With sales inching up only 1% and earnings plummeting 44%, Charming Shoppes (NASDAQ:CHRS) doesn't seem to be charming its investors these days.

The second-quarter report appeared plagued with problems. Same-store sales decreased 3% across its entire brand as shoppers tightened their money belts because of the macro environment. Charming's Fashion Bug and Catherine brands appeal to people of more moderate means who, in a struggling economy, are more fickle, so management blamed lower comps on the challenging environment. Its Lane Bryant attracts less cautious, higher-income customers, but the brand posted the weakest comps in decreasing 5%. Management's argument was weakened further when other retailers, such as J.C. Penney (NYSE:JCP) and Kohl's (NYSE:KSS) reported decent quarterly results.

From the numbers, it looks as though customers just didn't like the offerings. The company was forced to clear out the summer merchandise aggressively at lower prices than anticipated. Management is responding by reducing inventory levels for the rest of the year in an effort to improve the company's margins.

Management reaffirmed its earnings guidance for the year, but this is still not comforting. Earnings are expected to be $0.65-$0.68 a share, which is a 16%-20% decline from last year. Additionally, it doesn't look like the company expects to attract many new shoppers in the coming quarter as comps are expected to be relatively flat.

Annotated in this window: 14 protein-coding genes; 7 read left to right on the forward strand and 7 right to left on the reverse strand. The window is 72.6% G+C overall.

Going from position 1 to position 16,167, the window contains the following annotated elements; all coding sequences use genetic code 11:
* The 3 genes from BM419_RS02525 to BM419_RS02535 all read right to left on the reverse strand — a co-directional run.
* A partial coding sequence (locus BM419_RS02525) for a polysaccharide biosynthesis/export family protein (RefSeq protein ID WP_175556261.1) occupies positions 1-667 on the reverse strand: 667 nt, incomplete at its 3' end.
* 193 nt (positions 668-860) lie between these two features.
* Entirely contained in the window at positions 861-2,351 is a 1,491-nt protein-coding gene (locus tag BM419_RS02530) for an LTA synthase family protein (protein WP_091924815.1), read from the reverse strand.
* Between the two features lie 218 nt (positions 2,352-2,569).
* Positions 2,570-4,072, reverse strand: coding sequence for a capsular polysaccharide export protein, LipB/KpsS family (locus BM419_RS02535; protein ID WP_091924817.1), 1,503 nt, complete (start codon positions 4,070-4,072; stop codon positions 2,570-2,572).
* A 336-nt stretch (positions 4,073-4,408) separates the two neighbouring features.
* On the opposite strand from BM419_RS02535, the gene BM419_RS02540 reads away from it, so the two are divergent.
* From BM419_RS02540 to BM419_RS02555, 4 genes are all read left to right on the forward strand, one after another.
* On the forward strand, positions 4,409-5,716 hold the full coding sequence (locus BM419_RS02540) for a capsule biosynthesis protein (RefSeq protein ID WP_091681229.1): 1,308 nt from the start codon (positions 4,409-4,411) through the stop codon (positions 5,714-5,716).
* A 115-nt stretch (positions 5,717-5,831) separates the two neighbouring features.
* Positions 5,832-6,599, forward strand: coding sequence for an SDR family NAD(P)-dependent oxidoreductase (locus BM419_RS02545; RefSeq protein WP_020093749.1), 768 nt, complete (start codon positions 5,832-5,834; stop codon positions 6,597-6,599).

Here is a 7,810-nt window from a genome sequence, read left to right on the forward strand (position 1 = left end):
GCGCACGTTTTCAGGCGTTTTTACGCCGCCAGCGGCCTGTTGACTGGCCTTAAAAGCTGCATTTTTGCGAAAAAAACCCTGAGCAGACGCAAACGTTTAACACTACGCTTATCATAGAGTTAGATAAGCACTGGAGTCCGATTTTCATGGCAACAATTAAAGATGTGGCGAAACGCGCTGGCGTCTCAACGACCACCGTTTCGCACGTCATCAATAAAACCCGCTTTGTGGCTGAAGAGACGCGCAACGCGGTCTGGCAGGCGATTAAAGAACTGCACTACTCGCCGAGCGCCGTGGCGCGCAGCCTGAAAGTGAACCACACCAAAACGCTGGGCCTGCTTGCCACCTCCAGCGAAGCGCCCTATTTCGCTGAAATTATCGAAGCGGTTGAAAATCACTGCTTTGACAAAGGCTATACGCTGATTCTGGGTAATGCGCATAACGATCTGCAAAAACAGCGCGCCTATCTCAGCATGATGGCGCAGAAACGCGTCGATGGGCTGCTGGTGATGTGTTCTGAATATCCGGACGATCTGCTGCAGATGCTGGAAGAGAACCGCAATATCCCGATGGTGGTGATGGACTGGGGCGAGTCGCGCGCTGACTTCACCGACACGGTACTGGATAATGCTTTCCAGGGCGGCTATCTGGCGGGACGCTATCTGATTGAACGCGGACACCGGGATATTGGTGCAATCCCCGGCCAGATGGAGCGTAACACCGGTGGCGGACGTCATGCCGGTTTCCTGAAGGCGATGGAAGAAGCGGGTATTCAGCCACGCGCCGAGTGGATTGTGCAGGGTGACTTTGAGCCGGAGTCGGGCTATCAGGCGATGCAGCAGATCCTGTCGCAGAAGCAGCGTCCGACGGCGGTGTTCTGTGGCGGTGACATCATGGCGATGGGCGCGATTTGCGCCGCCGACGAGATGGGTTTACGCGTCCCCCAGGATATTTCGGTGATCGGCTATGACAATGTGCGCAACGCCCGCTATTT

Charming Shoppes has accelerated its share-buyback program. It repurchased 1.7 million shares in the quarter and has bought back an additional 4 million since. This may temporarily boost the bottom line and possibly the stock price, but it will probably hurt the company down the road. Because of the weak performance, capital expenditures have been cut by $12 million to $15 million from this year's budget. But to me, it doesn't make sense that the company would use cash to buy back shares rather than concentrate on improving its brands and investing for the future.

The company can't seem to get its parts moving in the right direction at the same time. Now all three of its brands, as well as its Direct-to-Consumer business, are struggling. This stock is definitely not in my shopping bag, as I have already forecast the company's excuse for its next earnings shortfall, a retailers' favorite: the weather.

Related Foolishness:

Fool contributor Lawrence Rothman is happy to receive feedback and promises to read it when he's not being wrestled by his three children. Feel free to email him at rothmanviews@comcast.net. He doesn't have any positions in the companies mentioned. The Fool has a tailored disclosure policy.